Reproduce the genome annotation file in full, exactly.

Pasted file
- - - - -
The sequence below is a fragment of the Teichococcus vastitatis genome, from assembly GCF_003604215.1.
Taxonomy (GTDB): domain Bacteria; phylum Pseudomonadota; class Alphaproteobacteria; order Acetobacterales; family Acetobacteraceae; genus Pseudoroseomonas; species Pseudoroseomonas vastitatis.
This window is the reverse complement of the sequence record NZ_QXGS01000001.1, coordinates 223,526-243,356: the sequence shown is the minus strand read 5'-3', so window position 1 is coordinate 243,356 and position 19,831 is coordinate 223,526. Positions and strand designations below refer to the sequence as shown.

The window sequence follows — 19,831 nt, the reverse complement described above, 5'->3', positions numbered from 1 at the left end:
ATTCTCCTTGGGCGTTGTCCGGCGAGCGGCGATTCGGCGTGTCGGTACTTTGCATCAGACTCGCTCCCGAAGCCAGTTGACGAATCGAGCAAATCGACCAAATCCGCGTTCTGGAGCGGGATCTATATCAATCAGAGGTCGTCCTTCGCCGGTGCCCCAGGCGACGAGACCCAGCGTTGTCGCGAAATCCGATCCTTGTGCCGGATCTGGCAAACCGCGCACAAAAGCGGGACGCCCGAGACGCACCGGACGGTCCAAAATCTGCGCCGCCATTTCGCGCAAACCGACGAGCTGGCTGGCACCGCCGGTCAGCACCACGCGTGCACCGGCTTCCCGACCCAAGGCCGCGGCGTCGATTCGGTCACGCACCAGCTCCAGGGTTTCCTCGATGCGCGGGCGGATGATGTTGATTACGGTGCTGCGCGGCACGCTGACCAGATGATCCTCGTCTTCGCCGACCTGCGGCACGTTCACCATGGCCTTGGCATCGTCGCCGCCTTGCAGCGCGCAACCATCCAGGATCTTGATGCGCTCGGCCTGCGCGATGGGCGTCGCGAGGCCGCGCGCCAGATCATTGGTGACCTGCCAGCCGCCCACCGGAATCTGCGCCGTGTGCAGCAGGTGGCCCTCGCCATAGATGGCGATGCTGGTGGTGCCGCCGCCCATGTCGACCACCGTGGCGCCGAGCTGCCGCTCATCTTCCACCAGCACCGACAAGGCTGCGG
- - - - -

The sequence below is a fragment of the Teichococcus vastitatis genome, from assembly GCF_003604215.1.
Taxonomy (GTDB): domain Bacteria; phylum Pseudomonadota; class Alphaproteobacteria; order Acetobacterales; family Acetobacteraceae; genus Pseudoroseomonas; species Pseudoroseomonas vastitatis.
This window is the reverse complement of the sequence record NZ_QXGS01000001.1, coordinates 223,526-243,356: the sequence shown is the minus strand read 5'-3', so window position 1 is coordinate 243,356 and position 19,831 is coordinate 223,526. Positions and strand designations below refer to the sequence as shown.

The window sequence follows — 19,831 nt, the reverse complement described above, 5'->3', positions numbered from 1 at the left end:
ATTCTCCTTGGGCGTTGTCCGGCGAGCGGCGATTCGGCGTGTCGGTACTTTGCATCAGACTCGCTCCCGAAGCCAGTTGACGAATCGAGCAAATCGACCAAATCCGCGTTCTGGAGCGGGATCTATATCAATCAGAGGTCGTCCTTCGCCGGTGCCCCAGGCGACGAGACCCAGCGTTGTCGCGAAATCCGATCCTTGTGCCGGATCTGGCAAACCGCGCACAAAAGCGGGACGCCCGAGACGCACCGGACGGTCCAAAATCTGCGCCGCCATTTCGCGCAAACCGACGAGCTGGCTGGCACCGCCGGTCAGCACCACGCGTGCACCGGCTTCCCGACCCAAGGCCGCGGCGTCGATTCGGTCACGCACCAGCTCCAGGGTTTCCTCGATGCGCGGGCGGATGATGTTGATTACGGTGCTGCGCGGCACGCTGACCAGATGATCCTCGTCTTCGCCGACCTGCGGCACGTTCACCATGGCCTTGGCATCGTCGCCGCCTTGCAGCGCGCAACCATCCAGGATCTTGATGCGCTCGGCCTGCGCGATGGGCGTCGCGAGGCCGCGCGCCAGATCATTGGTGACCTGCCAGCCGCCCACCGGAATCTGCGCCGTGTGCAGCAGGTGGCCCTCGCCATAGATGGCGATGCTGGTGGTGCCGCCGCCCATGTCGACCACCGTGGCGCCGAGCTGCCGCTCATCTTCCACCAGCACCGACAAGGCTGCGG